I was relatively sanguine after the last spike in tension on the subcontinent in February, marked by a Kashmiri youth aiming a vehicle loaded with RDX against a cordon of Indian patrolmen, followed by the first aerial combat between Pakistan and India since 1971.
An earlier dustup ended when Rawalpindi declared that advertised Indian “surgical strikes” by commandos didn’t happen. This crisis ended when both governments declared victory after the Indian Air Force fared poorly. My takeaway was that (for now), New Delhi and Rawalpindi can both manage public opinion successfully as long as the outcome is not exceptionally and obviously bad. This is helpful for escalation control.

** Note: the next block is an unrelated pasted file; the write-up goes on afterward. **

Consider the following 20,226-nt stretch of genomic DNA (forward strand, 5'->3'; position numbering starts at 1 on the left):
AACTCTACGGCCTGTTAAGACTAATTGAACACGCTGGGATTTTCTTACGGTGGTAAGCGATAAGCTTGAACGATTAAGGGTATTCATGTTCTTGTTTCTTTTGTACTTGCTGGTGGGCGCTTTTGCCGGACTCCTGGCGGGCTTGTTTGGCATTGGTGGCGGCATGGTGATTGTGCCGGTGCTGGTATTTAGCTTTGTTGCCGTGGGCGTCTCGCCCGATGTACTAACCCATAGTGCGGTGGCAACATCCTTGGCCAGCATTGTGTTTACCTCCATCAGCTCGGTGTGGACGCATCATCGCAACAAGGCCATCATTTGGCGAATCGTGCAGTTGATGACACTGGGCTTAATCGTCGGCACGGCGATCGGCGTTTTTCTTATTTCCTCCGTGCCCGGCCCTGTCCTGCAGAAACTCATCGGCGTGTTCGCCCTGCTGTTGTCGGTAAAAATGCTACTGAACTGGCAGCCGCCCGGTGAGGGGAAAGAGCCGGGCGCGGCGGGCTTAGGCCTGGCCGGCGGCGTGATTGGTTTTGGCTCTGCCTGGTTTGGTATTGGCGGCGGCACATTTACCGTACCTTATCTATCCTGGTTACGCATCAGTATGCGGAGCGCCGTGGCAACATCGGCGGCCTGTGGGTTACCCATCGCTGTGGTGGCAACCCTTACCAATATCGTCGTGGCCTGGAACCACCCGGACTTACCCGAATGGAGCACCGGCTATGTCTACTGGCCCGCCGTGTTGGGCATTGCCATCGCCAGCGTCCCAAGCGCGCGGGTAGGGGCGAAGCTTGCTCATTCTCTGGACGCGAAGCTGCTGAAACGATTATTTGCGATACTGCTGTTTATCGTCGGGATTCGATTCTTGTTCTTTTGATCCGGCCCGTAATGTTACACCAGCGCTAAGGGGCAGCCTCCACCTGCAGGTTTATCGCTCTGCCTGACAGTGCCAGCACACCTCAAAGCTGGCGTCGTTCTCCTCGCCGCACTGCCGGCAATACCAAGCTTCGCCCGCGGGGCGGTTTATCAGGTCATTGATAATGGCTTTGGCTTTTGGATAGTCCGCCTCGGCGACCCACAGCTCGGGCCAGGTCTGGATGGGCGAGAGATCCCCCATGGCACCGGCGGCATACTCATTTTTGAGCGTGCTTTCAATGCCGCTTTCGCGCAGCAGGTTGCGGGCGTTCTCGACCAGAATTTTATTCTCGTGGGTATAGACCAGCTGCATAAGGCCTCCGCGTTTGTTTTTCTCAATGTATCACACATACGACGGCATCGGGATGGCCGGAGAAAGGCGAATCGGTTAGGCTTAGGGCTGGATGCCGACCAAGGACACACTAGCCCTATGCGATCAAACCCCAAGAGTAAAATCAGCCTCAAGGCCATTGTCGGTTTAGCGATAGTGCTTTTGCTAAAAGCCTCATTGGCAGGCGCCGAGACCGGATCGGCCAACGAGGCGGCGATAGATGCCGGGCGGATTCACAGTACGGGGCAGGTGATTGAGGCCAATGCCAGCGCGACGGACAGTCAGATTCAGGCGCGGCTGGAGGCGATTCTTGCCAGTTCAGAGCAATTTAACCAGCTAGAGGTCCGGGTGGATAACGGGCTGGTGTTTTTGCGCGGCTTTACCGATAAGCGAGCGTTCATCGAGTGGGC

I was also thinking that the region would have a breather because Pakistan’s economy is a mess, with the country sinking in debt. Foreign direct investment has been scared off by the use of militant groups to keep Kashmir on the boil, actions that caused severe blowback at home. Pakistan’s current stance with respect to terrorism is being judged by the Financial Action Task Force, an outgrowth of the G-7; getting off its “gray list” this fall is essential to the country’s recovery.
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